Wreck-It-Ralph is one of few solo Disney films (without the assistance of the wizards at Pixar) of the past decade or so that actually works.
It is an utterly charming film that immerses the viewer in multiple video game worlds that truly feel like they came out of the respective genres each game originated from.
The film follows Ralph (John C. Reilly), a bad guy in an early 80s video arcade game called Fix It Felix Jr. who, after thirty years, is tired of being the villain. At a “Bad-Anon” meeting with other video game baddies, like the Pac-Man ghosts and Mario Brother’s Bowser, he reveals his desire to be a hero which these not-so-bad-guys don’t understand. At the thirtieth anniversary party for Fix It Felix Jr. where Ralph isn’t invited, but still shows up to, he vows to win a medal (the ultimate sign one’s a hero in video game worlds apparently) and “game hops” to a high-tech first person shooter game called Hero’s Duty which doesn’t work out too well. He takes a side-trip to another game, Sugar Rush, where he befriends another outcast video game character nicknamed “the Glitch” (Sarah Silverman) who is also trying to be a hero in her own game.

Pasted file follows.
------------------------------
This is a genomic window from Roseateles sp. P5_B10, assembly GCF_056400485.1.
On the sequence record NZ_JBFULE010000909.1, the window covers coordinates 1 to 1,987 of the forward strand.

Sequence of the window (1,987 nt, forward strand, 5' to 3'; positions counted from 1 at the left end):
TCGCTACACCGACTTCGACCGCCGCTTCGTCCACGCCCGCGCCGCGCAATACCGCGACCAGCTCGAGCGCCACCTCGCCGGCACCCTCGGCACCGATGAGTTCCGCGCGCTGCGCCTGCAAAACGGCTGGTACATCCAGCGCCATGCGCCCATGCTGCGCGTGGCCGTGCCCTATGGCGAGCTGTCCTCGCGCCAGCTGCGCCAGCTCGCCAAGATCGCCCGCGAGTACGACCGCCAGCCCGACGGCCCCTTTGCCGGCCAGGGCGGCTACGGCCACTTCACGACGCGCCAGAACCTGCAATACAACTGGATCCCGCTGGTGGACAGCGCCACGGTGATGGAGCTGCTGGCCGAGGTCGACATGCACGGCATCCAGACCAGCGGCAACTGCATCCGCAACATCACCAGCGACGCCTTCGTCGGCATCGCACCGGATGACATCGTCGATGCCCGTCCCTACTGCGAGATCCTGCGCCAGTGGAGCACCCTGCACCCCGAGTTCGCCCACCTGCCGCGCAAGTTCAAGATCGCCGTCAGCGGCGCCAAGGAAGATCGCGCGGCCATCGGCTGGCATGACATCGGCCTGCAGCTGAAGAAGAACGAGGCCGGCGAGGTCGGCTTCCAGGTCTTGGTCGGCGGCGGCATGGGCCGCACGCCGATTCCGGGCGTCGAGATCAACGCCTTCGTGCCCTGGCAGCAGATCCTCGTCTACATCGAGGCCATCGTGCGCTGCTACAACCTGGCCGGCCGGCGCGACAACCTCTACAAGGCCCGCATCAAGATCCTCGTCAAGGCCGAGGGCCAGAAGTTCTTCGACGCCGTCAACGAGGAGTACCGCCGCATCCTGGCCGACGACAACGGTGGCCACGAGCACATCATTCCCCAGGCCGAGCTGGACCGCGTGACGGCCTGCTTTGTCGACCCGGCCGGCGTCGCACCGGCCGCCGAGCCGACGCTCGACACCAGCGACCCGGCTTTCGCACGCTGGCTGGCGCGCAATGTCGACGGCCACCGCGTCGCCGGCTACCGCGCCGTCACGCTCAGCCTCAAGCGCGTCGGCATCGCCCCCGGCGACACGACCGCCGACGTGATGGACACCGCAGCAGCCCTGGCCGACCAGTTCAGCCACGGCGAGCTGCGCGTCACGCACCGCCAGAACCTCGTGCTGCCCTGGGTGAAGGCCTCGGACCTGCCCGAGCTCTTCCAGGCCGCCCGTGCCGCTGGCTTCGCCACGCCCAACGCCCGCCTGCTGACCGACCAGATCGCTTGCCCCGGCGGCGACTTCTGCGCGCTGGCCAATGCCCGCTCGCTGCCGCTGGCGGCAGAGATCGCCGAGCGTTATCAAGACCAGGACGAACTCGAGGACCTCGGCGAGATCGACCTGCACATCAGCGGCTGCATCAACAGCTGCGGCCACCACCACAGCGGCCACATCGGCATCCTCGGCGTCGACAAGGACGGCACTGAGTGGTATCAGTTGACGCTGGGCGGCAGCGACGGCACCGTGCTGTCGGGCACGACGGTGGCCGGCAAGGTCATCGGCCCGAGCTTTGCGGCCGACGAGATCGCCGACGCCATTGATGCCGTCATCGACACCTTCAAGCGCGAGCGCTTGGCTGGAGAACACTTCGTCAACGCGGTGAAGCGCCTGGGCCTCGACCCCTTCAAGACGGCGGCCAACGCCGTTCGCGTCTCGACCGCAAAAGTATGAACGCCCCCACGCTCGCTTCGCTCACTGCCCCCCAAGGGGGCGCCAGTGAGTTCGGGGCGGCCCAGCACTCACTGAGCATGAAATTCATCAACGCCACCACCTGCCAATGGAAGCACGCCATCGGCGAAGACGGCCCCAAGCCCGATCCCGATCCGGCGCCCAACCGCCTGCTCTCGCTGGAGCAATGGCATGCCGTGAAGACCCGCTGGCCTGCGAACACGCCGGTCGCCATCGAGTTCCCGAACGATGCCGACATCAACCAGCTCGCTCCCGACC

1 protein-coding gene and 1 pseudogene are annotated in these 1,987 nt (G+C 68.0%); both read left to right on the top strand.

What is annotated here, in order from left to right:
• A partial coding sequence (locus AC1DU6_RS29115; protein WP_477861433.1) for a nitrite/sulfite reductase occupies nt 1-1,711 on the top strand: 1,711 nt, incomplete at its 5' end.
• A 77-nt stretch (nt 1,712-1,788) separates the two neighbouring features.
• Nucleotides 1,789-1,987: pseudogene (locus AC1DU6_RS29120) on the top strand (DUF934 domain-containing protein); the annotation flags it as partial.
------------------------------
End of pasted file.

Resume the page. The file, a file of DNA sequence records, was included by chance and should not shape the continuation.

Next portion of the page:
Meanwhile, Felix (30 Rock’s Jack McBrayer) is trying to find Ralph to bring him back to their own game because he’s realized without a villain he can’t be a hero.
The film kind of acts like a video game themed retelling of Toy Story where a world that doesn’t exist is brought to life completely out of sight of human beings who think the arcade games are just metal and plastic. The animation (particularly the cubist world of Fix It Felix Jr.) and voice work are of the high standard you’d expect from Disney. And the message of the movie is meaningful and touching, as most Disney films usually present.
As with most Disney and Pixar movies, Wreck-It-Ralph will appeal to both kids and adults. It’s an enjoyable excursion you’ll be happy you took, even if you don’t get a medal at the end of it.